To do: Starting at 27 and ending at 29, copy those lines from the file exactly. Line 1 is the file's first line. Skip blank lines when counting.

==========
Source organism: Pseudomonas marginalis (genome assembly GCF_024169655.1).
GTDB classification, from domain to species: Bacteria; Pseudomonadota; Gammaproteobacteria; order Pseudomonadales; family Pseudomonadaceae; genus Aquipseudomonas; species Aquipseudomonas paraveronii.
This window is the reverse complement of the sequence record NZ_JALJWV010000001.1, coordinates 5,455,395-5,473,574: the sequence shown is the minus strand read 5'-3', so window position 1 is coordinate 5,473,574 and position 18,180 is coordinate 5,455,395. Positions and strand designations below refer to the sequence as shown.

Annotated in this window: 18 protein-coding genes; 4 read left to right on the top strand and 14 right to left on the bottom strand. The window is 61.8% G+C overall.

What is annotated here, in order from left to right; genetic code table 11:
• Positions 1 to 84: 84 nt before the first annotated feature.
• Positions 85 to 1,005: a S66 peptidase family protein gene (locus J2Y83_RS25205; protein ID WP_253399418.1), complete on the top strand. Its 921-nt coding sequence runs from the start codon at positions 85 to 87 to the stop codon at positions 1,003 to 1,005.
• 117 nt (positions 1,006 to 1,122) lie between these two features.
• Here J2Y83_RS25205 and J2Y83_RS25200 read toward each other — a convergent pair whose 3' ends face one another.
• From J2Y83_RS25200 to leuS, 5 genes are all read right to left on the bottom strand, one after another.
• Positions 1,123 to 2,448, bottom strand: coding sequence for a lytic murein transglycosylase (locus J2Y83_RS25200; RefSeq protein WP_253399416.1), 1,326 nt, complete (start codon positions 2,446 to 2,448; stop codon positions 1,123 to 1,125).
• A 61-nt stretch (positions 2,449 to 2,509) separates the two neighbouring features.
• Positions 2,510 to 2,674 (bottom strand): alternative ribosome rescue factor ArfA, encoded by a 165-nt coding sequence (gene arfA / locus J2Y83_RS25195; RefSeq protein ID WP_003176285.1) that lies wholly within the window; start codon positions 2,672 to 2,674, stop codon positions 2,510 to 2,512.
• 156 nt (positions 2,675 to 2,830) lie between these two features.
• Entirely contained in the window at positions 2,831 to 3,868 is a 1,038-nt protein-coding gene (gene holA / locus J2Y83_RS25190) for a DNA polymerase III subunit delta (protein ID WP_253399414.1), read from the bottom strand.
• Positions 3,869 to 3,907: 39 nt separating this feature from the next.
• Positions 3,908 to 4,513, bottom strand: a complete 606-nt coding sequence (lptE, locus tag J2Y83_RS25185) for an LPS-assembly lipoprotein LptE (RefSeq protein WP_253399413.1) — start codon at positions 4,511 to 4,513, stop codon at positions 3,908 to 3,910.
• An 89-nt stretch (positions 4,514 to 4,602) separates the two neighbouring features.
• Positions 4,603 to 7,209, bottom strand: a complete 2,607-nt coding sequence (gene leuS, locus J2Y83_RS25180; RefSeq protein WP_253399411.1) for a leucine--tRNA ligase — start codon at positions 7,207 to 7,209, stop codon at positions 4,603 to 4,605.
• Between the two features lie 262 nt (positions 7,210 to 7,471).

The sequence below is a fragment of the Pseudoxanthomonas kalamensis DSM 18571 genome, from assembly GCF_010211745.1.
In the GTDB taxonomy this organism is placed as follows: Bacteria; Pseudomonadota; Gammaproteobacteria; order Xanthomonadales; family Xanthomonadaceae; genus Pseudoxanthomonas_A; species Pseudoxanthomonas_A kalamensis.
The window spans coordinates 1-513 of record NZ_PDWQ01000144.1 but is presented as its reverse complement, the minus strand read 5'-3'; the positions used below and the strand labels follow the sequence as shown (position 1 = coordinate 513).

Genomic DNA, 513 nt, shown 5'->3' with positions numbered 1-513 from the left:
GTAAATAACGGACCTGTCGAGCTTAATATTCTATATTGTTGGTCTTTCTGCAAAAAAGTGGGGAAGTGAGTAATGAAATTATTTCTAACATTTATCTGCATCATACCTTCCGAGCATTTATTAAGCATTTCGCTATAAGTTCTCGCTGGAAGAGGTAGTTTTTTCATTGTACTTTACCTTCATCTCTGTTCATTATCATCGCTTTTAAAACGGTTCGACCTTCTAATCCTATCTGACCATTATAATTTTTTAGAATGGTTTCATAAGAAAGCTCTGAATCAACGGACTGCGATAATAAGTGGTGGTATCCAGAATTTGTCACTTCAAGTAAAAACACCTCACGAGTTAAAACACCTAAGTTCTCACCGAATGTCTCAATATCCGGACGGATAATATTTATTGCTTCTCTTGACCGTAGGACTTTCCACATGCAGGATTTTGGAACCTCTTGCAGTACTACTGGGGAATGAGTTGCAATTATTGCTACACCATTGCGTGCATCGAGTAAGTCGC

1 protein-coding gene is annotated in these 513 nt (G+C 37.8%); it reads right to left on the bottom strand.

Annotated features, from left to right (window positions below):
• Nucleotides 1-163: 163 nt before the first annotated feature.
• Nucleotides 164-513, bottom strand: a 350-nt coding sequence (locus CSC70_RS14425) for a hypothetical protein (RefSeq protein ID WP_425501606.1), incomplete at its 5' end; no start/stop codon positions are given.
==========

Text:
Annotated features, from left to right (window positions below):
• Nucleotides 1-163: 163 nt before the first annotated feature.
• Nucleotides 164-513, bottom strand: a 350-nt coding sequence (locus CSC70_RS14425) for a hypothetical protein (RefSeq protein ID WP_425501606.1), incomplete at its 5' end; no start/stop codon positions are given.